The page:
Let me show you how to use it.


- I'm sorry.

Am I interrupting?

- So what you
gonna do this time?

- Hit call.

Do you need walked home?

- Please.

- You all right?

- I'm fine.

- What's your name?

- Agnes.

Thanks for that.

Those guys were
fucking arse holes.

You don't need to walk me home.

- I insist.

- Don't worry about it.

Honestly, it's
not even that far.

- Shush.

I'm sorry.

It's not supposed
to be like this.

I'm usually a lot
more elegant, shush,

not like those putrid
animals back there.

- Please, you don't
have to do this.

- What do
you have going on down there?

- You're right.

You saved me from those pigs,

but you don't have to do this.

- You have no idea
what I have to do.

- Look just go,
and we'll take this

as a misunderstanding, okay?

I won't go to the
police, I swear.

- Fuck you.

- Jacob, you okay?

- I'm fine.

- Jacob?

- I said I'm fine!

- God,
grant me the serenity

to accept the things
I cannot change.

Courage to change
the things I can

and the wisdom to know
the difference, amen.

- Amen.

I feel like I have
a bug, a bug that's

crawling under my skin.

A bug that's living,
breathing, controlling me.

I'm not scared of it.

I actually, well I
actually quite enjoy it.

I crave it.

- I'm sorry, mate, but
you're talking shit, so stop.

Bill Paten, I don't believe
we've been properly introduced.

- Don't.

Just don't.

There's a lot of
people here trying hard

to stay off the drink,
and you, you're talking

about craving it,
letting it control you.

You're giving people
the wrong impression.

- Right, okay, let's
take five minutes, hey?

Look, I know you didn't
agree what Bill said,

but he's right.

What the hell was
that all about?

- Who's that woman?

- Forget the woman.

When was the last
time you had a drink?

- Last Tuesday.

- Last Tuesday?

- Uh hmm.

- Are you trying to
take the piss outta me?

And when'd you start again?

- I never stopped.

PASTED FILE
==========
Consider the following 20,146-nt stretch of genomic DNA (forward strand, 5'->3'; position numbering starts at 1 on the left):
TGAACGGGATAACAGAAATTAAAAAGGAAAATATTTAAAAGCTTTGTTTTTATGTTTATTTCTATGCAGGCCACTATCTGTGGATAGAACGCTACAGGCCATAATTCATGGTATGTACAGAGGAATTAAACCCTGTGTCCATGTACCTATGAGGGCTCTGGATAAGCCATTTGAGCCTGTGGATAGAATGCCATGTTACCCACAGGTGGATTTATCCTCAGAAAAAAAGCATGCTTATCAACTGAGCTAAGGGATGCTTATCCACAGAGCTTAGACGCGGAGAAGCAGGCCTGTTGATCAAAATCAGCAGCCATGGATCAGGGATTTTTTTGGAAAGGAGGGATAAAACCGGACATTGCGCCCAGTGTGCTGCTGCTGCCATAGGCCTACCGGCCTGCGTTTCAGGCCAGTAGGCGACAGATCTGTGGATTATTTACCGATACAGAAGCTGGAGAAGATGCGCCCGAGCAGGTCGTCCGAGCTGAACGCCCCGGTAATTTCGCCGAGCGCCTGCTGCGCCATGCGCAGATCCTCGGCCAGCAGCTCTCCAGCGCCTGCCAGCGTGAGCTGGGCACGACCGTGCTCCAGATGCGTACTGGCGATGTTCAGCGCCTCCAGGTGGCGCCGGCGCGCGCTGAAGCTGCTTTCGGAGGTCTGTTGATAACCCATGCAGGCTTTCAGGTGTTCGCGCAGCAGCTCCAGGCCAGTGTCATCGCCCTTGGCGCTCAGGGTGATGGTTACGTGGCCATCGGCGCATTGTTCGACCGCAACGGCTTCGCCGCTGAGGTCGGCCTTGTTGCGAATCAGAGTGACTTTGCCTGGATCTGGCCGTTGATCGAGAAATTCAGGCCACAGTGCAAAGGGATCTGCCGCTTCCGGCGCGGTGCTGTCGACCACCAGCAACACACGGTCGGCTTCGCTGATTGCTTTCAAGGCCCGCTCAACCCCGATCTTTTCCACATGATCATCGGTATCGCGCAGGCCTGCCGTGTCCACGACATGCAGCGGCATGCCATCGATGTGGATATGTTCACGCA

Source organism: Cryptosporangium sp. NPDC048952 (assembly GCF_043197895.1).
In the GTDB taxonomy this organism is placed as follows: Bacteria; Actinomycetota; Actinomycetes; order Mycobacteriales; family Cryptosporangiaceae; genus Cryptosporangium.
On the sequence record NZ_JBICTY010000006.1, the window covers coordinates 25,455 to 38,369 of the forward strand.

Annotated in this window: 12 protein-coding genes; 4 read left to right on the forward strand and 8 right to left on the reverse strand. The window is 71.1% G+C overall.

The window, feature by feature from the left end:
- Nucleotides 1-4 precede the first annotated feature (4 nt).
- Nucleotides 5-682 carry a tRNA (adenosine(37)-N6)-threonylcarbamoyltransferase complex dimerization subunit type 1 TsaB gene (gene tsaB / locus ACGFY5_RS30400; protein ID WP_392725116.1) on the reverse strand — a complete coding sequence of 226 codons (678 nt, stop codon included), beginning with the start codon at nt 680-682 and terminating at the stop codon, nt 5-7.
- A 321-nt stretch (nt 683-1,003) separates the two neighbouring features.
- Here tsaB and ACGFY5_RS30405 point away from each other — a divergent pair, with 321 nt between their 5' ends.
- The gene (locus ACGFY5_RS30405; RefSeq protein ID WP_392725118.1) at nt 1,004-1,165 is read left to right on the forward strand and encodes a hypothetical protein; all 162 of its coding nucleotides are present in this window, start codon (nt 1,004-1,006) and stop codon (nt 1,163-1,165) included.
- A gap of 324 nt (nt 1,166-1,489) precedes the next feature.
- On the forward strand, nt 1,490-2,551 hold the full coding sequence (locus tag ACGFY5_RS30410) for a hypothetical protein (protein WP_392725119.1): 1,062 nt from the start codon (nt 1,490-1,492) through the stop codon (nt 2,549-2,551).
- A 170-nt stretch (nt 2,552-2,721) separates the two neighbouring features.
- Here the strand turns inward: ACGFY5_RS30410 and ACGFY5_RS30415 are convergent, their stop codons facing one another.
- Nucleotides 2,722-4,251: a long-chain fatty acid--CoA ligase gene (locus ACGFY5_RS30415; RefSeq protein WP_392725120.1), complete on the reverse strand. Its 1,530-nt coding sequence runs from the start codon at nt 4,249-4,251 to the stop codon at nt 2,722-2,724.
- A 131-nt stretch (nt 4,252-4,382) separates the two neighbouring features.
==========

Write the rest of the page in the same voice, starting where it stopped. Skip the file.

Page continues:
- You never stopped?

You know Jacob, you've been
coming here a long time.

So if this is just
some joke to wind me

and the group up, you
better come clean now.

- I have an addiction,
Russell, but I have

it under control.

- How often?

- Once a week, but
like I said I have it

under control.

- Look drugs, sex,
drink, it doesn't matter

what the addiction is.

If you're addicted,
you're not in control,

and that just leads
to catastrophe.

You have to ditch it.

Do you understand?

- Yes.

Now Russell please, the
woman, what's her story?

- Name's Catherine Dolan Pool.

She's been coming here
for a few months now.

She lost a daughter last year,
but she'd been doing well.

She got another one on
the way, her partner,

well he's got cancer.

He wants to end it all
to stop the suffering.

She's having none of it.

Why are you so
interested in her?

- Support and hope, Russell,
isn't that why we're here?

Any word on Jacqueline?

- No, nothing.

- Send her friends
and family my best.

- Jacob, are you in there?

- I'll be out in a sec.

- I need to get in.

I'm bursting, come
on open the door.

- Norma, Norma, I
need you to leave.

- What, piss
of and let me in.

- I'm sorry.

- Norma, I'm serious
I need you to go.

- You all right?

- I just need you to go.

- No, not until I
know you're all right.

- Is this to do with
your art project?

Is it stressing you out?

Tell me what's up.

- Tango.

- Tango?

- That's right.


- What's a tango?

- You, you're the
definition of a tango.

You take and borrow
from me, lift and hawk

until there's nothing left.

How long are you gonna
bleed me dry, hmm?

I keep you here.

I feed you.

I give you money.

You now make your own
money, and all I ask for

is a bit of privacy
on a Tuesday.

- I'm sorry.

- But no, you keep coming back.

I'm too ill to go out.

I think I'm gonna be sick.

I mean what's wrong
with you, hmm?

Why can't you leave me alone?

Are you curious about me?

Does my self sufficient and
independent life attract you?

Or is there something else?

Is it sexual?

- I have cancer!

I have cancer, and now
I know how you feel.

But I want to thank you
for your hospitality,

but I want no more of it.

- All right Jacob,
what can I get you?

- Hi Freddy, just to pick
up the steaks I ordered.

- Oh right.

Special occasion?

- Just a guest who's dissatisfied
with my hospitality.

- I'm sure these'll
go down a treat.

- Thank you, Freddy.

- No bother.

- Was your steak cooked okay?

- It was magic, thanks.

It's lung cancer.

I know you're dying to
ask, but you also know

it's rude to ask.

So instead you're just
sitting there making

small talk while your
curiosity eats away at you.

Anyway, I don't know
how long I've got,

but don't worry I'm
not gonna drop dead

on your bathroom floor
or anything like that.

- I've told you before,
you're not for this neck

of the woods.
- We go to the same school.

We live in the same area.

- And what?